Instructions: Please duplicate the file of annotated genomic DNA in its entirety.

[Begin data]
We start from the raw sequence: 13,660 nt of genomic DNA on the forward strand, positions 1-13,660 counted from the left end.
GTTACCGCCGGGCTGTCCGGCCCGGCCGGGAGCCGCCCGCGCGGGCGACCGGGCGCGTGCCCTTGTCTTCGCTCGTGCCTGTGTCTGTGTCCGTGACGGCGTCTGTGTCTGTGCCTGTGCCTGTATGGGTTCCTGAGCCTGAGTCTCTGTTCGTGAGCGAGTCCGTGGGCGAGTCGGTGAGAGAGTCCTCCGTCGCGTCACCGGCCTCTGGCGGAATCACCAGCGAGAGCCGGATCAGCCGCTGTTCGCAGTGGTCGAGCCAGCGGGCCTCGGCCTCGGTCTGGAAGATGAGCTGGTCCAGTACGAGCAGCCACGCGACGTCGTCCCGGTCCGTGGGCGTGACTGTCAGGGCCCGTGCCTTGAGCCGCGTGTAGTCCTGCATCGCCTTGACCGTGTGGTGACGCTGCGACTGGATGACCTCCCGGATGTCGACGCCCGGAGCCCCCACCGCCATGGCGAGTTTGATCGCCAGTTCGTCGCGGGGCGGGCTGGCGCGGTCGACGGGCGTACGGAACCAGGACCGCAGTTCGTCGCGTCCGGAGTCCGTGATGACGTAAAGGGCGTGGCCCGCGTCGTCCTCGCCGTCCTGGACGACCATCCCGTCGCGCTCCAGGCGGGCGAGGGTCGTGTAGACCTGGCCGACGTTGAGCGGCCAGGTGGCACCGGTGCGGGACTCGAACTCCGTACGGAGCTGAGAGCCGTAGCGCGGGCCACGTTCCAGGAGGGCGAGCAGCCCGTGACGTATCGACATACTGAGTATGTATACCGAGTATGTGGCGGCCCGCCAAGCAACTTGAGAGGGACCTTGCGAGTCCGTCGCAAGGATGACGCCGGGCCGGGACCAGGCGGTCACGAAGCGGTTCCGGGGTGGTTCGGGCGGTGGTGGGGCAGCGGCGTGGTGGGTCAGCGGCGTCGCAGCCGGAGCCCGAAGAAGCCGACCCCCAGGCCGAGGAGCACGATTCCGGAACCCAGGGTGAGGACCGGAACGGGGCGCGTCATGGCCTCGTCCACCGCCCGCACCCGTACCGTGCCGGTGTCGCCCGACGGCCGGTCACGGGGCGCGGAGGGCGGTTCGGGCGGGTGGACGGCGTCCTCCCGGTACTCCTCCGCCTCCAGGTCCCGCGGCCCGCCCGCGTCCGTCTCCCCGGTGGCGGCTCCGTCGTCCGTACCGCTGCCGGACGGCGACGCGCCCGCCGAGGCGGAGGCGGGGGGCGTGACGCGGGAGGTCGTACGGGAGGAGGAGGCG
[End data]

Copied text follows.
We start from the raw sequence: 13,660 nt of genomic DNA on the forward strand, positions 1-13,660 counted from the left end.
GTTACCGCCGGGCTGTCCGGCCCGGCCGGGAGCCGCCCGCGCGGGCGACCGGGCGCGTGCCCTTGTCTTCGCTCGTGCCTGTGTCTGTGTCCGTGACGGCGTCTGTGTCTGTGCCTGTGCCTGTATGGGTTCCTGAGCCTGAGTCTCTGTTCGTGAGCGAGTCCGTGGGCGAGTCGGTGAGAGAGTCCTCCGTCGCGTCACCGGCCTCTGGCGGAATCACCAGCGAGAGCCGGATCAGCCGCTGTTCGCAGTGGTCGAGCCAGCGGGCCTCGGCCTCGGTCTGGAAGATGAGCTGGTCCAGTACGAGCAGCCACGCGACGTCGTCCCGGTCCGTGGGCGTGACTGTCAGGGCCCGTGCCTTGAGCCGCGTGTAGTCCTGCATCGCCTTGACCGTGTGGTGACGCTGCGACTGGATGACCTCCCGGATGTCGACGCCCGGAGCCCCCACCGCCATGGCGAGTTTGATCGCCAGTTCGTCGCGGGGCGGGCTGGCGCGGTCGACGGGCGTACGGAACCAGGACCGCAGTTCGTCGCGTCCGGAGTCCGTGATGACGTAAAGGGCGTGGCCCGCGTCGTCCTCGCCGTCCTGGACGACCATCCCGTCGCGCTCCAGGCGGGCGAGGGTCGTGTAGACCTGGCCGACGTTGAGCGGCCAGGTGGCACCGGTGCGGGACTCGAACTCCGTACGGAGCTGAGAGCCGTAGCGCGGGCCACGTTCCAGGAGGGCGAGCAGCCCGTGACGTATCGACATACTGAGTATGTATACCGAGTATGTGGCGGCCCGCCAAGCAACTTGAGAGGGACCTTGCGAGTCCGTCGCAAGGATGACGCCGGGCCGGGACCAGGCGGTCACGAAGCGGTTCCGGGGTGGTTCGGGCGGTGGTGGGGCAGCGGCGTGGTGGGTCAGCGGCGTCGCAGCCGGAGCCCGAAGAAGCCGACCCCCAGGCCGAGGAGCACGATTCCGGAACCCAGGGTGAGGACCGGAACGGGGCGCGTCATGGCCTCGTCCACCGCCCGCACCCGTACCGTGCCGGTGTCGCCCGACGGCCGGTCACGGGGCGCGGAGGGCGGTTCGGGCGGGTGGACGGCGTCCTCCCGGTACTCCTCCGCCTCCAGGTCCCGCGGCCCGCCCGCGTCCGTCTCCCCGGTGGCGGCTCCGTCGTCCGTACCGCTGCCGGACGGCGACGCGCCCGCCGAGGCGGAGGCGGGGGGCGTGACGCGGGAGGTCGTACGGGAGGAGGAGGCG